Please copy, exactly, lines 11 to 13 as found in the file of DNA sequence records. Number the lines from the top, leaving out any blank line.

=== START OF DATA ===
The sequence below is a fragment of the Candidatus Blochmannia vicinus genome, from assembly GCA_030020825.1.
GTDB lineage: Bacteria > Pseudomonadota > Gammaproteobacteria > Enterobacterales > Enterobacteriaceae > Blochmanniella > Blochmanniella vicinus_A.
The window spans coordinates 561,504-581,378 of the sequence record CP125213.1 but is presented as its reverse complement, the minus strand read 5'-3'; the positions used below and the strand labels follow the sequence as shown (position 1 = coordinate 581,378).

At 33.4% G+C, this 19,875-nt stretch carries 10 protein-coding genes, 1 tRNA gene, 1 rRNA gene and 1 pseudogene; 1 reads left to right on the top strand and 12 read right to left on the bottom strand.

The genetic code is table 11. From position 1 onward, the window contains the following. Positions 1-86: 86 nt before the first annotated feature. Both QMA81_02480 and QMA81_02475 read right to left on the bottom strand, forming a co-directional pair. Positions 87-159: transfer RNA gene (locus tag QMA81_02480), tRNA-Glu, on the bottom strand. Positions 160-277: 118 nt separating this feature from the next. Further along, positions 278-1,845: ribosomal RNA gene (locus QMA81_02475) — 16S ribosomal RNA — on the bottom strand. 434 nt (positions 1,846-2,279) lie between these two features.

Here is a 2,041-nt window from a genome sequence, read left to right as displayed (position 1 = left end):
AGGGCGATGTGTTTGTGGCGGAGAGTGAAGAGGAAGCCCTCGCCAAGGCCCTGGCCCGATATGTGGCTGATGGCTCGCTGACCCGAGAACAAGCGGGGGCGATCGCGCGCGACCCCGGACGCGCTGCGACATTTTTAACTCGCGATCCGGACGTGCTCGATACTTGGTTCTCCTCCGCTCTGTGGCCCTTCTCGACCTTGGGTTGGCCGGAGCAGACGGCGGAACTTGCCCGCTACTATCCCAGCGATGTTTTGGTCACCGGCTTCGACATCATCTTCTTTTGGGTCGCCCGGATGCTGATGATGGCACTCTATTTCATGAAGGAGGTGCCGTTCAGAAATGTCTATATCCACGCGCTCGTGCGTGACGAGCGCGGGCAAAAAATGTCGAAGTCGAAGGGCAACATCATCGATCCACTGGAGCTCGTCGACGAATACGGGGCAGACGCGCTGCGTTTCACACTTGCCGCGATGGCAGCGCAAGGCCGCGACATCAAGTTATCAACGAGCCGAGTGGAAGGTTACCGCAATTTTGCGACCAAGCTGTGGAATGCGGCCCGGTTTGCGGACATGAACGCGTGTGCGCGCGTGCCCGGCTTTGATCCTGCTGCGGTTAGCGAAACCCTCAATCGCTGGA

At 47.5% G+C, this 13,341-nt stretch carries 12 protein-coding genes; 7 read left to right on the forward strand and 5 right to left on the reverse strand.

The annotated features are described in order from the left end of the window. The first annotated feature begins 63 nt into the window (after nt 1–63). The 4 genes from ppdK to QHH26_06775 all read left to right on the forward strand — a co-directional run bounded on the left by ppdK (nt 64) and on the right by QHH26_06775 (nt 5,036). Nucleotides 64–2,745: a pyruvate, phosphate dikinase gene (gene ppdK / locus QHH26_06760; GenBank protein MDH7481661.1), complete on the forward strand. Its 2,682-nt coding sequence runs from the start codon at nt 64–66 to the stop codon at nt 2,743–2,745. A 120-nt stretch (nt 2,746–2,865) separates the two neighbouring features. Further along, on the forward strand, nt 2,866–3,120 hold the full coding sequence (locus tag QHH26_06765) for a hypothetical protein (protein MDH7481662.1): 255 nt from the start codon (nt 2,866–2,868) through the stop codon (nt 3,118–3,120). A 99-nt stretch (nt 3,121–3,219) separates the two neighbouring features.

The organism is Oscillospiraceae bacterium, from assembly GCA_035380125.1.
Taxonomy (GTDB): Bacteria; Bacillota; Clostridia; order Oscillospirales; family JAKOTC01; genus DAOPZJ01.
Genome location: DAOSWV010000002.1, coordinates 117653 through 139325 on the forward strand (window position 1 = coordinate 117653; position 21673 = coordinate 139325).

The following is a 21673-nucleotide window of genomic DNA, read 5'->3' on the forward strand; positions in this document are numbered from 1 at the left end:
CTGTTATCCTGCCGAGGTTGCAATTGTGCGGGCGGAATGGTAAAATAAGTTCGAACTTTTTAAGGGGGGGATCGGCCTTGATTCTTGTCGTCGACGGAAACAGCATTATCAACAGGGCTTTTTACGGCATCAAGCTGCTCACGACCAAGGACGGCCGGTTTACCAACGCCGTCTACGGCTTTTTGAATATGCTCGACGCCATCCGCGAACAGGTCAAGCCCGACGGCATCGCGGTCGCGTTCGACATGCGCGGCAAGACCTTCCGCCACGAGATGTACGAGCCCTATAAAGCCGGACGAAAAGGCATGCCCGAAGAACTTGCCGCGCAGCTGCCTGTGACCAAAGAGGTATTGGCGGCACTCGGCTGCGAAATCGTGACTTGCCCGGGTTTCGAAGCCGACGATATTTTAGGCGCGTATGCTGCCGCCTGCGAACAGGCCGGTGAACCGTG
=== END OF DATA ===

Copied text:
Taxonomy (GTDB): Bacteria; Bacillota; Clostridia; order Oscillospirales; family JAKOTC01; genus DAOPZJ01.
Genome location: DAOSWV010000002.1, coordinates 117653 through 139325 on the forward strand (window position 1 = coordinate 117653; position 21673 = coordinate 139325).

The following is a 21673-nucleotide window of genomic DNA, read 5'->3' on the forward strand; positions in this document are numbered from 1 at the left end: